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Depression and Drugs - Too Much of a Bad Thing

A recent article featured in the August 6th issue of U.S. News & World Report revealed that depression is overly diagnosed in America and over-treated with anti-depressants.� What the article did not say is that the main treatment for depression used by physicians worldwide - anti-depressant drugs- doesn’t work, even on those who are correctly diagnosed with depression.

The problem is two fold: First, too many people are diagnosed with clinical depression, when they actually just have sadness or grief.� Secondly, those that are accurately diagnosed get a bad treatment in the form of anti-depressant medications - a misnomer of a name for a class of drugs that are not “anti” depressants at all.� Rather they are more akin to zombie creating drugs that calm people down.

I am not worried about physicians being overly aggressive in diagnosing depression.� Frankly, even grief reactions and sadness could use a little help and uplifting for those who are experiencing it.� There is a continuum of severity of depression ranging from melancholic to frank clinical depression and everyone needs help.

But when the only treatment in mainstream medicine is a toxic drug that tops the top 10 sales list year in and year out and doesn’t even alter the clinical course, then this is a miserable attempt at correcting the problem.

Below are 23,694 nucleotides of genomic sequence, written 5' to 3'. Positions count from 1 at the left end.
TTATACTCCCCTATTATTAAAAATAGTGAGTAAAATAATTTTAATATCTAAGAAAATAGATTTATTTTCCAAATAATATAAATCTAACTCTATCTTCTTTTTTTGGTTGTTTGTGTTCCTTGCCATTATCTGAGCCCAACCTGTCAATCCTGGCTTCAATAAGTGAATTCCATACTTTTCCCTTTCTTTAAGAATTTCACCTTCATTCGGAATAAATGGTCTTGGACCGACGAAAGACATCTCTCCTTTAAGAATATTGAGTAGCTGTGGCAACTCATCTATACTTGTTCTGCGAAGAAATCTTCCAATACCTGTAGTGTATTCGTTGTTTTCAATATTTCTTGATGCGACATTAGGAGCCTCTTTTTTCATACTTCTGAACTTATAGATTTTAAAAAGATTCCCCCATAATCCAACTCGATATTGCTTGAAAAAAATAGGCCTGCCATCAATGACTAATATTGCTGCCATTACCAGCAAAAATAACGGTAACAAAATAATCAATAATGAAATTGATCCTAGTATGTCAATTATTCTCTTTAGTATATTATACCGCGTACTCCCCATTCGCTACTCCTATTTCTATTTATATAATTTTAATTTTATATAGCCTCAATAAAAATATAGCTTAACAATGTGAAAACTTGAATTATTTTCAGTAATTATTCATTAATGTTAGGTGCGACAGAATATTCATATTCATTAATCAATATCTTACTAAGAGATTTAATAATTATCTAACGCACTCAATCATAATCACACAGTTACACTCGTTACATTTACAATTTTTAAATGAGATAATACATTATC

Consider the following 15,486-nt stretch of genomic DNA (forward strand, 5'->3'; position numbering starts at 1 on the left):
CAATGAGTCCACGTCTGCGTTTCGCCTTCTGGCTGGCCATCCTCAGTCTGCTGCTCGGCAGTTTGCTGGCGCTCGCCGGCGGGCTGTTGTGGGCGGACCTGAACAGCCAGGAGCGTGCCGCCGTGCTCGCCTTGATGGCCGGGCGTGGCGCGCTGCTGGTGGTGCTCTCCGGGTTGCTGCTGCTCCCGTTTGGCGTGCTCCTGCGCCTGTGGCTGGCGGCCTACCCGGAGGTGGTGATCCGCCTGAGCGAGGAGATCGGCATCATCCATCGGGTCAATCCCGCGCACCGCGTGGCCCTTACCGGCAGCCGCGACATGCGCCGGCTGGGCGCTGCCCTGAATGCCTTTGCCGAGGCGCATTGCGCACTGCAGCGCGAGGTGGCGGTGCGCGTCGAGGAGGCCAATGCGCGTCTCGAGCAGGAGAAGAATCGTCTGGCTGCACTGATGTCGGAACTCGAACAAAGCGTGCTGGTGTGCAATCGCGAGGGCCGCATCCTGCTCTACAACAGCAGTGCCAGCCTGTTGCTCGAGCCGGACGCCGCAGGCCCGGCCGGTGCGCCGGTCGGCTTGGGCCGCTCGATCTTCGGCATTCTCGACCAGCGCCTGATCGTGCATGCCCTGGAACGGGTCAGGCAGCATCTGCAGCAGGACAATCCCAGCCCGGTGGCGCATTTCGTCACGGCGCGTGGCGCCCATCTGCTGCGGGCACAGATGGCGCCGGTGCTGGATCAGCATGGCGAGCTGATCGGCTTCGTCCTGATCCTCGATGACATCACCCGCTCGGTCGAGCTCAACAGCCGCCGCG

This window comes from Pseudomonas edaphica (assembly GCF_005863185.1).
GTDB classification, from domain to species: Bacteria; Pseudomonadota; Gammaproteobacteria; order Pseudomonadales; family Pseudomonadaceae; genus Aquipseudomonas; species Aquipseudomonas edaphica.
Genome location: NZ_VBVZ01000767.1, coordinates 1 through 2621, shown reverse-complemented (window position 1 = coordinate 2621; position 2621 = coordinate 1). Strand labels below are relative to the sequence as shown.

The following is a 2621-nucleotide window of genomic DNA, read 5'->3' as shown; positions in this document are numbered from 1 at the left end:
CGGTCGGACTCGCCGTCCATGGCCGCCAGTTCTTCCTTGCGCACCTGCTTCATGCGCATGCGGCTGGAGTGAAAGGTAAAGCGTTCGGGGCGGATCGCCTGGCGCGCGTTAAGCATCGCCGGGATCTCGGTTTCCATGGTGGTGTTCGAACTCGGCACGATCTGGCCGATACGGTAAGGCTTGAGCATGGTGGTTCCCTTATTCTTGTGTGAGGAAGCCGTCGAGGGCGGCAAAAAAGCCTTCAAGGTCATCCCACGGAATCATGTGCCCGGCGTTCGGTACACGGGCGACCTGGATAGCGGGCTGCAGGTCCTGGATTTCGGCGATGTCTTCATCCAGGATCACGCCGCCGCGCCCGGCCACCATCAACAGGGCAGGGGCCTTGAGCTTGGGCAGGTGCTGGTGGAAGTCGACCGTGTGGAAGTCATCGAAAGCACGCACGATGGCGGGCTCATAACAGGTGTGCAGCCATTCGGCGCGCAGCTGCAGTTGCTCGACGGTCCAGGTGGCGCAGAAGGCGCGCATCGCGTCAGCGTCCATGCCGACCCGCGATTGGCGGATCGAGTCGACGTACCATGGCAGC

We see the same sort of approach with other maladies like migraine headaches, menopause and Pre-Menstrual Syndrome or PMS (also called PMDD).� Here, mainstream medicine usually does a good job of diagnosing, but is clueless on how to make them better.

The proper approach to all of these problems is to assess them hormonally.� Hormones, (or the deficiency of them more accurately), are the driving factors that cause a migraine headache, various headache symptoms, depression, PMS or PMDD.� Replenishing the deficient hormone(s) is the more natural, effective and safer alternative.�

As far as anti-depressant drugs are concerned, society would be better off without them.� Diagnose as many people with sadness or grief, but give them a little encouragement and bio-identical hormones.

�Andrew Jones, M.D.

Medical Director, Women’s Health Institute of Texas





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